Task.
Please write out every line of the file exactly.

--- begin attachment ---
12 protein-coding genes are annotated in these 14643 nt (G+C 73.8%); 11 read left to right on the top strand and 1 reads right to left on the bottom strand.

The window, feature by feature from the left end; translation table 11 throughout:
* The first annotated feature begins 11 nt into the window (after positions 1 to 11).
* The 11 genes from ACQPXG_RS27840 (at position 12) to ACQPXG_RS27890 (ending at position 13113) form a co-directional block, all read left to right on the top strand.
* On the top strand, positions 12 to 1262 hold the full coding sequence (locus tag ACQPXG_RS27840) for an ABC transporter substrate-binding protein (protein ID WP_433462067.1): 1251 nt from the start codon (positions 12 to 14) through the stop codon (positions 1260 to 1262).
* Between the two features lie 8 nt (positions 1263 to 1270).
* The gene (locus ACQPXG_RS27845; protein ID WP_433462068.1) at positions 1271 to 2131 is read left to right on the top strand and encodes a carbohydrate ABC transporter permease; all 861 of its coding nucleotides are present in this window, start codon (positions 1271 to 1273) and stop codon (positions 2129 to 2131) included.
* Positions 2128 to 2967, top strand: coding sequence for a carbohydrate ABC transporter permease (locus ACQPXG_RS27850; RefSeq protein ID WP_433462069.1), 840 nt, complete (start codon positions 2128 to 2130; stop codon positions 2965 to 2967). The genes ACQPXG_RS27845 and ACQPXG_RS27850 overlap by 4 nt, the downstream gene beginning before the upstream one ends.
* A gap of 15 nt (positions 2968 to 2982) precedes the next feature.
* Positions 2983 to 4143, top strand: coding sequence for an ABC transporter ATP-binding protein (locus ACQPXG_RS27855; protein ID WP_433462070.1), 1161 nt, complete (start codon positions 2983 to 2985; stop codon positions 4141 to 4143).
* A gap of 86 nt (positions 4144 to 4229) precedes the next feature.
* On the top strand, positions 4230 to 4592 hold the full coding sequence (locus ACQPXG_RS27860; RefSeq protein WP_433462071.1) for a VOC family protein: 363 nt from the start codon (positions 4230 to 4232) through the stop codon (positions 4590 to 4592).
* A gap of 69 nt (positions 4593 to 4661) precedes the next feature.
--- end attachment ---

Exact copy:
12 protein-coding genes are annotated in these 14643 nt (G+C 73.8%); 11 read left to right on the top strand and 1 reads right to left on the bottom strand.

The window, feature by feature from the left end; translation table 11 throughout:
* The first annotated feature begins 11 nt into the window (after positions 1 to 11).
* The 11 genes from ACQPXG_RS27840 (at position 12) to ACQPXG_RS27890 (ending at position 13113) form a co-directional block, all read left to right on the top strand.
* On the top strand, positions 12 to 1262 hold the full coding sequence (locus tag ACQPXG_RS27840) for an ABC transporter substrate-binding protein (protein ID WP_433462067.1): 1251 nt from the start codon (positions 12 to 14) through the stop codon (positions 1260 to 1262).
* Between the two features lie 8 nt (positions 1263 to 1270).
* The gene (locus ACQPXG_RS27845; protein ID WP_433462068.1) at positions 1271 to 2131 is read left to right on the top strand and encodes a carbohydrate ABC transporter permease; all 861 of its coding nucleotides are present in this window, start codon (positions 1271 to 1273) and stop codon (positions 2129 to 2131) included.
* Positions 2128 to 2967, top strand: coding sequence for a carbohydrate ABC transporter permease (locus ACQPXG_RS27850; RefSeq protein ID WP_433462069.1), 840 nt, complete (start codon positions 2128 to 2130; stop codon positions 2965 to 2967). The genes ACQPXG_RS27845 and ACQPXG_RS27850 overlap by 4 nt, the downstream gene beginning before the upstream one ends.
* A gap of 15 nt (positions 2968 to 2982) precedes the next feature.
* Positions 2983 to 4143, top strand: coding sequence for an ABC transporter ATP-binding protein (locus ACQPXG_RS27855; protein ID WP_433462070.1), 1161 nt, complete (start codon positions 2983 to 2985; stop codon positions 4141 to 4143).
* A gap of 86 nt (positions 4144 to 4229) precedes the next feature.
* On the top strand, positions 4230 to 4592 hold the full coding sequence (locus ACQPXG_RS27860; RefSeq protein WP_433462071.1) for a VOC family protein: 363 nt from the start codon (positions 4230 to 4232) through the stop codon (positions 4590 to 4592).
* A gap of 69 nt (positions 4593 to 4661) precedes the next feature.